anairamitch1804 wrote:
For each home sold in County X, the buyer and the seller each must pay to County X a tax of 0.5 percent of the sale price of the home. Colleen recently sold her old home and bought a new home, both in County X. What was the total tax that Colleen paid to County X on these home sales?
(1) Colleen's old home had a sale price of $169,500.
(2) Colleen's new home had a sale price 20% greater than that of her old home.
Dear
anairamitch1804,
I'm happy to help.
The set up in this problem exemplifies a complaint I used to hear on the East Coast of the US: "
They get ya comin' and goin'!" (a little American slang that will NOT be on the GMAT).
Under these bizarre county rules, Colleen will owe two taxes, one as a home seller and one as a home buyer. In order to know the total tax, we would need to know both the price of the house that she sold and the price of the house that she bought.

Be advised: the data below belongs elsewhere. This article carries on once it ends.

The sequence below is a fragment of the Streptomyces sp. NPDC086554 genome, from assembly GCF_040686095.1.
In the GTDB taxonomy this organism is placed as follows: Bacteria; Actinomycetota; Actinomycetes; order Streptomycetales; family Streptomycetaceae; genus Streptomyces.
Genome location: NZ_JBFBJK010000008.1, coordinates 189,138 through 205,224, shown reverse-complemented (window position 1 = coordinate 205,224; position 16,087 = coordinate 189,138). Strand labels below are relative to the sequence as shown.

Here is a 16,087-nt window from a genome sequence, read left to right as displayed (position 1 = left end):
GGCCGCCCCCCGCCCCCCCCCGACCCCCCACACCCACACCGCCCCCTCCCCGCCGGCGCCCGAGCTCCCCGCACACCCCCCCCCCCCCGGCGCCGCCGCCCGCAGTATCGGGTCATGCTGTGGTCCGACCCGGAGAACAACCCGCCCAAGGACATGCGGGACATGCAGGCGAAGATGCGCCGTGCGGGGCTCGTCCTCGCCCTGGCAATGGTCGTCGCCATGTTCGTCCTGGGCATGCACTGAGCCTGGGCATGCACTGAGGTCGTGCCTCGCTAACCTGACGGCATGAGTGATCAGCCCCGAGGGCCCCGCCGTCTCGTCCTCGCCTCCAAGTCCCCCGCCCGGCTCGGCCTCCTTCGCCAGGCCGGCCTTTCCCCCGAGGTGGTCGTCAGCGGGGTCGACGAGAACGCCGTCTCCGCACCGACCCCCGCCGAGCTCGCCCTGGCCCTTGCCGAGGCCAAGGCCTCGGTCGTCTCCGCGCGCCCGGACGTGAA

Statement #1: gives us the price of the old home, but not the new home. Alone, by itself, this statement is
not sufficient.
Now, forget all about #1.
Statement #2: this relates the two prices, but now we don't have a single dollar amount. Alone, by itself, this statement is also
not sufficient.
Combined statements:
From #1, we know the price of the old house. From #2, we could use the price of the old house to compute the price of the new house. Once we have both prices, that's what we need to answer the prompt question. Combined, the statements are sufficient.
OA =
(C) Does all this make sense?
Mike
_________________
Mike McGarry
Magoosh Test PrepEducation is not the filling of a pail, but the lighting of a fire. — William Butler Yeats (1865 – 1939)